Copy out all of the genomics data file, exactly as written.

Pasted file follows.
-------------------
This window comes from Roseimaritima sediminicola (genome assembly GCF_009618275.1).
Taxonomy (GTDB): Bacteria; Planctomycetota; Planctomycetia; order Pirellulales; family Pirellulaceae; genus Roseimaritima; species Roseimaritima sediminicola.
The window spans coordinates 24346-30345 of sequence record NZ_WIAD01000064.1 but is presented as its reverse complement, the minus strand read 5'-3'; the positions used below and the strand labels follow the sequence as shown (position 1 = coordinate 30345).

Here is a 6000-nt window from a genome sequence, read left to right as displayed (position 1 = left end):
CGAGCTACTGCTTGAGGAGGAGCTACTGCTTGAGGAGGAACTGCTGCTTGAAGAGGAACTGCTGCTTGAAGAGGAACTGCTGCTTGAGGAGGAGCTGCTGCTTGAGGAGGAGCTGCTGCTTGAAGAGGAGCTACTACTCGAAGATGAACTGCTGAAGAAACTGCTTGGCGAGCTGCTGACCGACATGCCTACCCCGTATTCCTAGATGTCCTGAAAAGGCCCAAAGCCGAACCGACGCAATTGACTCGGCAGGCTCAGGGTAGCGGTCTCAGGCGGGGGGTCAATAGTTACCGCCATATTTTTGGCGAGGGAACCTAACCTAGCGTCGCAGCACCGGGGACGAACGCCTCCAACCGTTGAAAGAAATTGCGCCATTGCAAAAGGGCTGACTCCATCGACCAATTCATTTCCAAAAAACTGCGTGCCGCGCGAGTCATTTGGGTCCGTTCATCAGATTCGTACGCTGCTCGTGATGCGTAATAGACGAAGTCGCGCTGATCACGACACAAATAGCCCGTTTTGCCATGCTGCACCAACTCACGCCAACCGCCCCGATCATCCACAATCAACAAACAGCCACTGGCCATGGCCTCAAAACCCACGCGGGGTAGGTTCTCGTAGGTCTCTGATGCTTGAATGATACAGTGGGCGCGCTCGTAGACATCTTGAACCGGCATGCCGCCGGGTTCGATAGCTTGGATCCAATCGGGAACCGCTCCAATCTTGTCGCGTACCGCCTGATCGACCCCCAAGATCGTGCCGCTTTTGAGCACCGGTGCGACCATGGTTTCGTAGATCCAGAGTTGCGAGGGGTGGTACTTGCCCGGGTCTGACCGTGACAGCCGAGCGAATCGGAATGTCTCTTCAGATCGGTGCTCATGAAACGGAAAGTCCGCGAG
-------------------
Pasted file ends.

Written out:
This window comes from Roseimaritima sediminicola (genome assembly GCF_009618275.1).
Taxonomy (GTDB): Bacteria; Planctomycetota; Planctomycetia; order Pirellulales; family Pirellulaceae; genus Roseimaritima; species Roseimaritima sediminicola.
The window spans coordinates 24346-30345 of sequence record NZ_WIAD01000064.1 but is presented as its reverse complement, the minus strand read 5'-3'; the positions used below and the strand labels follow the sequence as shown (position 1 = coordinate 30345).

Here is a 6000-nt window from a genome sequence, read left to right as displayed (position 1 = left end):
CGAGCTACTGCTTGAGGAGGAGCTACTGCTTGAGGAGGAACTGCTGCTTGAAGAGGAACTGCTGCTTGAAGAGGAACTGCTGCTTGAGGAGGAGCTGCTGCTTGAGGAGGAGCTGCTGCTTGAAGAGGAGCTACTACTCGAAGATGAACTGCTGAAGAAACTGCTTGGCGAGCTGCTGACCGACATGCCTACCCCGTATTCCTAGATGTCCTGAAAAGGCCCAAAGCCGAACCGACGCAATTGACTCGGCAGGCTCAGGGTAGCGGTCTCAGGCGGGGGGTCAATAGTTACCGCCATATTTTTGGCGAGGGAACCTAACCTAGCGTCGCAGCACCGGGGACGAACGCCTCCAACCGTTGAAAGAAATTGCGCCATTGCAAAAGGGCTGACTCCATCGACCAATTCATTTCCAAAAAACTGCGTGCCGCGCGAGTCATTTGGGTCCGTTCATCAGATTCGTACGCTGCTCGTGATGCGTAATAGACGAAGTCGCGCTGATCACGACACAAATAGCCCGTTTTGCCATGCTGCACCAACTCACGCCAACCGCCCCGATCATCCACAATCAACAAACAGCCACTGGCCATGGCCTCAAAACCCACGCGGGGTAGGTTCTCGTAGGTCTCTGATGCTTGAATGATACAGTGGGCGCGCTCGTAGACATCTTGAACCGGCATGCCGCCGGGTTCGATAGCTTGGATCCAATCGGGAACCGCTCCAATCTTGTCGCGTACCGCCTGATCGACCCCCAAGATCGTGCCGCTTTTGAGCACCGGTGCGACCATGGTTTCGTAGATCCAGAGTTGCGAGGGGTGGTACTTGCCCGGGTCTGACCGTGACAGCCGAGCGAATCGGAATGTCTCTTCAGATCGGTGCTCATGAAACGGAAAGTCCGCGAG